23 January 2011 @ 10:17 pm
Remember the green tea challenge I mentioned the other week (and thanks one and all for your recs, which I need to respond to)? Well, the challenge this week was to try quinoa, another thing I'd been meaning to try but never did. A guy in our team, figuring that people didn't just wander about with it on them brough in a cold veggie and quinoa salad that was to die for. I demanded the recipe and will make it sometime soon.

Tonight, I cooked the quinoa for the first time. Seasoned and braised some beef, then cooked it and the quinoa in a low-sodium organic beef broth. Then I mixed it all with cooked broccoli and cauliflower, and it was so comfort food yummy and just plain good.
15 January 2011 @ 09:22 pm
I went bookshopping today, because I haven’t been in a while and because after the great snowstorm of the South and my enforced hibernation earlier this week, I wanted to get out and roam. Turns out that the road by the mall and bookstore still had treacherous patches of thick ice. These were mostly where tree cover/buildings shade the road from direct sunlight.

Based on the number of cars at the movie theatre (near the bookstore) and at Barnes and Noble itself, others must be feeling the same. While not at the level of busy that I might expect pre-Christmas, bookstore traffic was much higher than for a normal Saturday.

I went in search of SECRETS OF THE DEMON, the newest Kara Gilligan novel from Diana Rowlands. Rowlands’s work is a delightful blend of romance, police procedural, and urban fantasy. The covers of BLOOD OF THE DEMON and MARK OF THE DEMON, the first two books in the series look more dreamy and romantic than the content, but I like them. However, Rowlands switched publishers, and SECRETS OF THE DEMON now has a more stereotypically urban fantasy cover.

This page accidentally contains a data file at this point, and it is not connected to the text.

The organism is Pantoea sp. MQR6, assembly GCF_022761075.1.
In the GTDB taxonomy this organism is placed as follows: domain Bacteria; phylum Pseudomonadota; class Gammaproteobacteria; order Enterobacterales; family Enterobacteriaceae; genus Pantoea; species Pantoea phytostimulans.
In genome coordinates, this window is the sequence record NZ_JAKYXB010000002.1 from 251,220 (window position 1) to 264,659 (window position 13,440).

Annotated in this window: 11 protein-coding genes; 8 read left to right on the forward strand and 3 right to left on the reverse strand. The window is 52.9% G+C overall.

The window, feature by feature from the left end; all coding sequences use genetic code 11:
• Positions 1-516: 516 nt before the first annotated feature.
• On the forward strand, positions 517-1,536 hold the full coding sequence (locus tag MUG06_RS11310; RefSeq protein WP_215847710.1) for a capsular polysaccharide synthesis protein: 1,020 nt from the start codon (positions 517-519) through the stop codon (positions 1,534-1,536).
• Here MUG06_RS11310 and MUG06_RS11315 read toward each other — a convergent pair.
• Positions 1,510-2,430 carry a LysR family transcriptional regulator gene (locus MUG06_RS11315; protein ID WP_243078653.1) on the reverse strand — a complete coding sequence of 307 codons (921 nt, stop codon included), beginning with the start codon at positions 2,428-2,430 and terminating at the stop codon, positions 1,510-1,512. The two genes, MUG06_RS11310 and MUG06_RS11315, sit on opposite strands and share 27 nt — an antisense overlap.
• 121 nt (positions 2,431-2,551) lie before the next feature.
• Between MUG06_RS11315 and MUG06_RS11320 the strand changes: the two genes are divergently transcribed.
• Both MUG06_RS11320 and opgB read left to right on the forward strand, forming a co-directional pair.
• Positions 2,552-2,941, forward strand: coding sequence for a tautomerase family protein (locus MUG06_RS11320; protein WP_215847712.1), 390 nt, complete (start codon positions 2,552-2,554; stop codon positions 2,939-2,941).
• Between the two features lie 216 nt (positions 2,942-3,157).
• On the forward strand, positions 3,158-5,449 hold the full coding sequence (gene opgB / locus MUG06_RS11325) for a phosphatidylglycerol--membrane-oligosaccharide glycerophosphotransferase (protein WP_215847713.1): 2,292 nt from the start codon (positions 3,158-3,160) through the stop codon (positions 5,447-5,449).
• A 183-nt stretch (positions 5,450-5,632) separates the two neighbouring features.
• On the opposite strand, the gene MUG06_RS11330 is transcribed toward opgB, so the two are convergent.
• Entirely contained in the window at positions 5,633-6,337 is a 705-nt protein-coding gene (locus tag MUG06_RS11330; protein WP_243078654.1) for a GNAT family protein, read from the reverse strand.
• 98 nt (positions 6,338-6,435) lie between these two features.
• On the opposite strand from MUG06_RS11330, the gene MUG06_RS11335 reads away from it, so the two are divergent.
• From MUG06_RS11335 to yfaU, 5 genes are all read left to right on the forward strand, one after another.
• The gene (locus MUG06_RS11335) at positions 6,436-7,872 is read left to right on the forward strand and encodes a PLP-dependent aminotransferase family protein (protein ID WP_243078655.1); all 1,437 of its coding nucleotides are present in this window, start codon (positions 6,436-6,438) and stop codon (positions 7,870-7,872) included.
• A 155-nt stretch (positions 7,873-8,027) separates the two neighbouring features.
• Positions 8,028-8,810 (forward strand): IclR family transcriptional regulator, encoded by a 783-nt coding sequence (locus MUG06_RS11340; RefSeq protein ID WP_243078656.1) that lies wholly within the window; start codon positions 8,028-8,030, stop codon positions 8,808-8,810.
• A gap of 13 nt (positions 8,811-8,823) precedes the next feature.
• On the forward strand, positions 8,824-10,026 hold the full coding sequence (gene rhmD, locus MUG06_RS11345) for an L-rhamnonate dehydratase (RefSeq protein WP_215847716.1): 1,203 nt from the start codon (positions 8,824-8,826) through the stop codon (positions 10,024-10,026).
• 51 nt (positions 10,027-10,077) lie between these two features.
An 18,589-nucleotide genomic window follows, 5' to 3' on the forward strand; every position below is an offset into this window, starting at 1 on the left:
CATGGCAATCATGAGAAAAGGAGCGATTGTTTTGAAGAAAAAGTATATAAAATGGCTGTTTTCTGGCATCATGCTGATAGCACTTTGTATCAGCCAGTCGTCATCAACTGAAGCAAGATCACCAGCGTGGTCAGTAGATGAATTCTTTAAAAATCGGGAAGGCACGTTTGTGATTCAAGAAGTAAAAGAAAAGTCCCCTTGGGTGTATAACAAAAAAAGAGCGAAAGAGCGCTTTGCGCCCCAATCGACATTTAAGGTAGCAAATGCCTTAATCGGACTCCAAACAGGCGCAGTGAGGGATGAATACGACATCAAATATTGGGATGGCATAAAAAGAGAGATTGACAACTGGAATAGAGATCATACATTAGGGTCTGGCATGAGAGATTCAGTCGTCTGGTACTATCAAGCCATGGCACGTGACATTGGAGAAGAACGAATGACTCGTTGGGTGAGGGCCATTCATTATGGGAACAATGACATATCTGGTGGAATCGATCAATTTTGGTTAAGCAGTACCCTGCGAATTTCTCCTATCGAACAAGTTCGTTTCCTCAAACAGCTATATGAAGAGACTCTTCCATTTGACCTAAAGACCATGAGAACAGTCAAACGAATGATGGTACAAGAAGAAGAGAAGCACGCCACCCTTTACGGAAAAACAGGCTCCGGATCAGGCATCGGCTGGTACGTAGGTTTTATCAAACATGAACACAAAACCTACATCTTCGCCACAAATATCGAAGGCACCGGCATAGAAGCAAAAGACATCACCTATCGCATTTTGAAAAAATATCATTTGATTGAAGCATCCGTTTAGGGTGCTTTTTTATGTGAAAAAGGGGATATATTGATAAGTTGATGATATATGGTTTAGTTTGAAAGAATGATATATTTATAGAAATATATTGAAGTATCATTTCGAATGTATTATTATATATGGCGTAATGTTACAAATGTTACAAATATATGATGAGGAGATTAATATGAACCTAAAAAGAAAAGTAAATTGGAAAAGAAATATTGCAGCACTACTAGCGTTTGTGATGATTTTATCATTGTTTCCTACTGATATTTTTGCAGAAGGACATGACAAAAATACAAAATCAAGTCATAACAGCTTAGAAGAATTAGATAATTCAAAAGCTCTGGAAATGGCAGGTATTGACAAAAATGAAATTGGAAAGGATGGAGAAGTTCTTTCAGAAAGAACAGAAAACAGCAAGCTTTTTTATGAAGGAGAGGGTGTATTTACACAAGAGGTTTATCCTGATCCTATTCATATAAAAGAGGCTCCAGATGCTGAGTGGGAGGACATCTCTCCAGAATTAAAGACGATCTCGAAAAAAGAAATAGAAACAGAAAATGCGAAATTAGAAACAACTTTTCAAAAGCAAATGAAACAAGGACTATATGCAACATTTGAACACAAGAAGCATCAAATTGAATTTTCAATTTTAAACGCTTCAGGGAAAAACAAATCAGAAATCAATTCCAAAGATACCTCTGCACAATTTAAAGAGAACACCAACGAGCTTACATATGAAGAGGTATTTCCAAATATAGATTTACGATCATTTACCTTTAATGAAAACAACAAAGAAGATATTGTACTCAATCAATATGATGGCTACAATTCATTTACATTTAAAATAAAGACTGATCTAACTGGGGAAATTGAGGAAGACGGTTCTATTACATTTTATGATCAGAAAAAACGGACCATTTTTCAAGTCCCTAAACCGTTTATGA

Yes, that probably is because Daw’s marketing team thought it would sell better, but it makes me sad for two reasons. First, I liked the other covers. Second, and far more vexing, I have a series that will not look like a series. Grrrrrr….

Anal-retentive, bookish Barb is not impressed.

However, I’ve read the first chapters, and I’m still loving the story, which is the important thing.
14 January 2011 @ 10:11 pm
My company is piloting a wellness program/competition at my office for the first four months of this year. If it gets participation, results, and positive feedback, the program will be rolled out to the whole company. Participation is voluntary, and the program involves focusing on nutrition, stress, physical activity, and emotional wellbeing.

One of our daily challenges (one component of the program) was to drink a glass of green tea. We always have packets of it in the break rooms, and I’d honestly never tried it before, so the challenge gave me the push to whip up a cup.

First, let me say that I’m not a big tea drinker. I like chai (though I’m picky about it), but beyond that, not so much. Perhaps I have just not found that tea to scratch my itch. Well, I hadn’t. At least not at that point.

After the challenge and first cup of tea, I find myself hooked on it. I’m going to make cups a few times a day at the office, and I just ordered some green teas (and some flavored black teas) from Adagio Teas online. I have a cup steeping right now, and last night, I had to retrieve a used tea bag from Ripley, when I saw her run past with the little string and piece of paper you can press against the bag to squeeze out the goodness dangling from her muzzle.